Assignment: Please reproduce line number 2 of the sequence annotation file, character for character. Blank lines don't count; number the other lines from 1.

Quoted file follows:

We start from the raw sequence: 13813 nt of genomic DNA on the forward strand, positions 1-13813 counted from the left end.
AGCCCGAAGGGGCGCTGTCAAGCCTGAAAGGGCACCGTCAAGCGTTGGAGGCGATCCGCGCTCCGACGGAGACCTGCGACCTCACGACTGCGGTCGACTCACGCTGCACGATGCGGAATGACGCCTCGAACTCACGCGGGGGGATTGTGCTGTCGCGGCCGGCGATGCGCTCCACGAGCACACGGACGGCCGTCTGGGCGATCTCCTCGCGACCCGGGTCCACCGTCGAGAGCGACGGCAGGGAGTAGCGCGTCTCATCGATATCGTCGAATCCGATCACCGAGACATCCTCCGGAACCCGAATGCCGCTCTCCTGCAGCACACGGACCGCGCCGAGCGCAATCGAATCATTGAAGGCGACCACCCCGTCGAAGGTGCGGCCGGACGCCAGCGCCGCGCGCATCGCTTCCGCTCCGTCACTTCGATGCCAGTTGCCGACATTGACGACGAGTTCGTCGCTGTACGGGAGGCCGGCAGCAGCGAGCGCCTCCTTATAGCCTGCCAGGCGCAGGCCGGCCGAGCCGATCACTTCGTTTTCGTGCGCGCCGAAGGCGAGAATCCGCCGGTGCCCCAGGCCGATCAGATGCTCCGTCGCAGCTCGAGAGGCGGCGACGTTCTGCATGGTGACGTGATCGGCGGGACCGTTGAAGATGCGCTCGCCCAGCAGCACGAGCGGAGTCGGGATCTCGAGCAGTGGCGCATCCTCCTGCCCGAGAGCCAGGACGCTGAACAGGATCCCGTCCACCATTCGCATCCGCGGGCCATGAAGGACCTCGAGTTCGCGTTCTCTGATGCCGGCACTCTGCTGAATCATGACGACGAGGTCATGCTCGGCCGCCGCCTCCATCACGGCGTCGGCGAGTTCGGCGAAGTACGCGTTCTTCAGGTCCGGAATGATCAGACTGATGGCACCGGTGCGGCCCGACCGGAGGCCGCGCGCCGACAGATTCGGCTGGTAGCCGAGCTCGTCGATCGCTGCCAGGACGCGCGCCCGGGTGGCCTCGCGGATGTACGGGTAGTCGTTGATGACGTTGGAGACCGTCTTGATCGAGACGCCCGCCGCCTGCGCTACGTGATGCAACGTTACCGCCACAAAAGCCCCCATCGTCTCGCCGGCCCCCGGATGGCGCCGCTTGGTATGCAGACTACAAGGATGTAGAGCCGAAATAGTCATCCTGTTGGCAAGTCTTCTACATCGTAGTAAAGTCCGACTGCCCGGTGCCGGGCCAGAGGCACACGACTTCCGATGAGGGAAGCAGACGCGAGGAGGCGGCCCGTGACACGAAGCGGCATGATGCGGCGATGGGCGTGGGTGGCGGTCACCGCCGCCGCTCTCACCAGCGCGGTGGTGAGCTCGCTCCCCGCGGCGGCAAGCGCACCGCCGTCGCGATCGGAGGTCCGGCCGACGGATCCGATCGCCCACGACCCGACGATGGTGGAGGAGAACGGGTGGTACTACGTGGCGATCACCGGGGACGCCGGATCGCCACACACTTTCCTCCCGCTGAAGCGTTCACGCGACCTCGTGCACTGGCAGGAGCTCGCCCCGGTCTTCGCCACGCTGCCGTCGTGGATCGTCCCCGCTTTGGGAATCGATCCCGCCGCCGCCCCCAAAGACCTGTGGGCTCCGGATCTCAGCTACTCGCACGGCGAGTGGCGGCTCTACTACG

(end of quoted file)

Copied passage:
AGCCCGAAGGGGCGCTGTCAAGCCTGAAAGGGCACCGTCAAGCGTTGGAGGCGATCCGCGCTCCGACGGAGACCTGCGACCTCACGACTGCGGTCGACTCACGCTGCACGATGCGGAATGACGCCTCGAACTCACGCGGGGGGATTGTGCTGTCGCGGCCGGCGATGCGCTCCACGAGCACACGGACGGCCGTCTGGGCGATCTCCTCGCGACCCGGGTCCACCGTCGAGAGCGACGGCAGGGAGTAGCGCGTCTCATCGATATCGTCGAATCCGATCACCGAGACATCCTCCGGAACCCGAATGCCGCTCTCCTGCAGCACACGGACCGCGCCGAGCGCAATCGAATCATTGAAGGCGACCACCCCGTCGAAGGTGCGGCCGGACGCCAGCGCCGCGCGCATCGCTTCCGCTCCGTCACTTCGATGCCAGTTGCCGACATTGACGACGAGTTCGTCGCTGTACGGGAGGCCGGCAGCAGCGAGCGCCTCCTTATAGCCTGCCAGGCGCAGGCCGGCCGAGCCGATCACTTCGTTTTCGTGCGCGCCGAAGGCGAGAATCCGCCGGTGCCCCAGGCCGATCAGATGCTCCGTCGCAGCTCGAGAGGCGGCGACGTTCTGCATGGTGACGTGATCGGCGGGACCGTTGAAGATGCGCTCGCCCAGCAGCACGAGCGGAGTCGGGATCTCGAGCAGTGGCGCATCCTCCTGCCCGAGAGCCAGGACGCTGAACAGGATCCCGTCCACCATTCGCATCCGCGGGCCATGAAGGACCTCGAGTTCGCGTTCTCTGATGCCGGCACTCTGCTGAATCATGACGACGAGGTCATGCTCGGCCGCCGCCTCCATCACGGCGTCGGCGAGTTCGGCGAAGTACGCGTTCTTCAGGTCCGGAATGATCAGACTGATGGCACCGGTGCGGCCCGACCGGAGGCCGCGCGCCGACAGATTCGGCTGGTAGCCGAGCTCGTCGATCGCTGCCAGGACGCGCGCCCGGGTGGCCTCGCGGATGTACGGGTAGTCGTTGATGACGTTGGAGACCGTCTTGATCGAGACGCCCGCCGCCTGCGCTACGTGATGCAACGTTACCGCCACAAAAGCCCCCATCGTCTCGCCGGCCCCCGGATGGCGCCGCTTGGTATGCAGACTACAAGGATGTAGAGCCGAAATAGTCATCCTGTTGGCAAGTCTTCTACATCGTAGTAAAGTCCGACTGCCCGGTGCCGGGCCAGAGGCACACGACTTCCGATGAGGGAAGCAGACGCGAGGAGGCGGCCCGTGACACGAAGCGGCATGATGCGGCGATGGGCGTGGGTGGCGGTCACCGCCGCCGCTCTCACCAGCGCGGTGGTGAGCTCGCTCCCCGCGGCGGCAAGCGCACCGCCGTCGCGATCGGAGGTCCGGCCGACGGATCCGATCGCCCACGACCCGACGATGGTGGAGGAGAACGGGTGGTACTACGTGGCGATCACCGGGGACGCCGGATCGCCACACACTTTCCTCCCGCTGAAGCGTTCACGCGACCTCGTGCACTGGCAGGAGCTCGCCCCGGTCTTCGCCACGCTGCCGTCGTGGATCGTCCCCGCTTTGGGAATCGATCCCGCCGCCGCCCCCAAAGACCTGTGGGCTCCGGATCTCAGCTACTCGCACGGCGAGTGGCGGCTCTACTACG